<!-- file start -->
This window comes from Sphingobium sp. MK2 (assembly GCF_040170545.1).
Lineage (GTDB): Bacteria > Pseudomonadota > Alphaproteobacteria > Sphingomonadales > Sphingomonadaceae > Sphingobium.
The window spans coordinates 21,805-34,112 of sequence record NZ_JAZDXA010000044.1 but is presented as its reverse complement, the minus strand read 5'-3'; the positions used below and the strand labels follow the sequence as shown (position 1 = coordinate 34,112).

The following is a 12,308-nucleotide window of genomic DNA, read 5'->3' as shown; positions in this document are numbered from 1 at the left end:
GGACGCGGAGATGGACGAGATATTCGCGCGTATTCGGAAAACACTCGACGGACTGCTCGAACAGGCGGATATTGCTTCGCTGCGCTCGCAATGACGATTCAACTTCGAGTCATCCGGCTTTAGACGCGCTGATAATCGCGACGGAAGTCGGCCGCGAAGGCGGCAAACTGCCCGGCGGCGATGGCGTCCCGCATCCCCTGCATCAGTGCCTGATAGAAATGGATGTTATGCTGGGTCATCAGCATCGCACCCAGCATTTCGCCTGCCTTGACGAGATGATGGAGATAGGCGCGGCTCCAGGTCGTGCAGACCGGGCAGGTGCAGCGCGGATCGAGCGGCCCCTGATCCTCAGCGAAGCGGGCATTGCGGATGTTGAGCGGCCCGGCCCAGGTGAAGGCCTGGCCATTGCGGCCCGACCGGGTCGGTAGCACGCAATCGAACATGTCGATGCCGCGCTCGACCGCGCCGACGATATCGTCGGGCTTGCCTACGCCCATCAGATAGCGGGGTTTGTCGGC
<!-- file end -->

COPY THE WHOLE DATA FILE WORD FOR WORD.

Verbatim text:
This window comes from Sphingobium sp. MK2 (assembly GCF_040170545.1).
Lineage (GTDB): Bacteria > Pseudomonadota > Alphaproteobacteria > Sphingomonadales > Sphingomonadaceae > Sphingobium.
The window spans coordinates 21,805-34,112 of sequence record NZ_JAZDXA010000044.1 but is presented as its reverse complement, the minus strand read 5'-3'; the positions used below and the strand labels follow the sequence as shown (position 1 = coordinate 34,112).

The following is a 12,308-nucleotide window of genomic DNA, read 5'->3' as shown; positions in this document are numbered from 1 at the left end:
GGACGCGGAGATGGACGAGATATTCGCGCGTATTCGGAAAACACTCGACGGACTGCTCGAACAGGCGGATATTGCTTCGCTGCGCTCGCAATGACGATTCAACTTCGAGTCATCCGGCTTTAGACGCGCTGATAATCGCGACGGAAGTCGGCCGCGAAGGCGGCAAACTGCCCGGCGGCGATGGCGTCCCGCATCCCCTGCATCAGTGCCTGATAGAAATGGATGTTATGCTGGGTCATCAGCATCGCACCCAGCATTTCGCCTGCCTTGACGAGATGATGGAGATAGGCGCGGCTCCAGGTCGTGCAGACCGGGCAGGTGCAGCGCGGATCGAGCGGCCCCTGATCCTCAGCGAAGCGGGCATTGCGGATGTTGAGCGGCCCGGCCCAGGTGAAGGCCTGGCCATTGCGGCCCGACCGGGTCGGTAGCACGCAATCGAACATGTCGATGCCGCGCTCGACCGCGCCGACGATATCGTCGGGCTTGCCTACGCCCATCAGATAGCGGGGTTTGTCGGC